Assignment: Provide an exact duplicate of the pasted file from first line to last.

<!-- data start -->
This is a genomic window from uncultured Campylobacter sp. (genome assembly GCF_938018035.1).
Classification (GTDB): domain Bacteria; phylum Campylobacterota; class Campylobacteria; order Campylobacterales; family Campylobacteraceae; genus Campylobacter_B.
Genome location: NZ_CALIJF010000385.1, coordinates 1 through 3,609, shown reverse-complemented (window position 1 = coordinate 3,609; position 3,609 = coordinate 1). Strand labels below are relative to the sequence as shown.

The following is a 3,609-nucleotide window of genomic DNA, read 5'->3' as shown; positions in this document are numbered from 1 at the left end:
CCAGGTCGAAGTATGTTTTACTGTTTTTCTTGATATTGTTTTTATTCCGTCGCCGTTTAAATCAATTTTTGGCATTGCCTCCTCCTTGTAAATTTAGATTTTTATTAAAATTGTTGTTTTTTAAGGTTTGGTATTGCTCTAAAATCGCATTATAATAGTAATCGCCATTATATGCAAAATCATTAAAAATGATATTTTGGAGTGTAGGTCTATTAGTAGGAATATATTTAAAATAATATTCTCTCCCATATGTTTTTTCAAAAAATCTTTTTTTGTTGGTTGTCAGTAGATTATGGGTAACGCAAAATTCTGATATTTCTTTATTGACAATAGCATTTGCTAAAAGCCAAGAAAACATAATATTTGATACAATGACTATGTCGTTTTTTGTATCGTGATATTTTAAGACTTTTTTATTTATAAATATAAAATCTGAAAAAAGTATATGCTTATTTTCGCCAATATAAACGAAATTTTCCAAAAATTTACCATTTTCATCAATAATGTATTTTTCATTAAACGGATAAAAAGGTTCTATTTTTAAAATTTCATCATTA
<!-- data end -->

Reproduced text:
This is a genomic window from uncultured Campylobacter sp. (genome assembly GCF_938018035.1).
Classification (GTDB): domain Bacteria; phylum Campylobacterota; class Campylobacteria; order Campylobacterales; family Campylobacteraceae; genus Campylobacter_B.
Genome location: NZ_CALIJF010000385.1, coordinates 1 through 3,609, shown reverse-complemented (window position 1 = coordinate 3,609; position 3,609 = coordinate 1). Strand labels below are relative to the sequence as shown.

The following is a 3,609-nucleotide window of genomic DNA, read 5'->3' as shown; positions in this document are numbered from 1 at the left end:
CCAGGTCGAAGTATGTTTTACTGTTTTTCTTGATATTGTTTTTATTCCGTCGCCGTTTAAATCAATTTTTGGCATTGCCTCCTCCTTGTAAATTTAGATTTTTATTAAAATTGTTGTTTTTTAAGGTTTGGTATTGCTCTAAAATCGCATTATAATAGTAATCGCCATTATATGCAAAATCATTAAAAATGATATTTTGGAGTGTAGGTCTATTAGTAGGAATATATTTAAAATAATATTCTCTCCCATATGTTTTTTCAAAAAATCTTTTTTTGTTGGTTGTCAGTAGATTATGGGTAACGCAAAATTCTGATATTTCTTTATTGACAATAGCATTTGCTAAAAGCCAAGAAAACATAATATTTGATACAATGACTATGTCGTTTTTTGTATCGTGATATTTTAAGACTTTTTTATTTATAAATATAAAATCTGAAAAAAGTATATGCTTATTTTCGCCAATATAAACGAAATTTTCCAAAAATTTACCATTTTCATCAATAATGTATTTTTCATTAAACGGATAAAAAGGTTCTATTTTTAAAATTTCATCATTA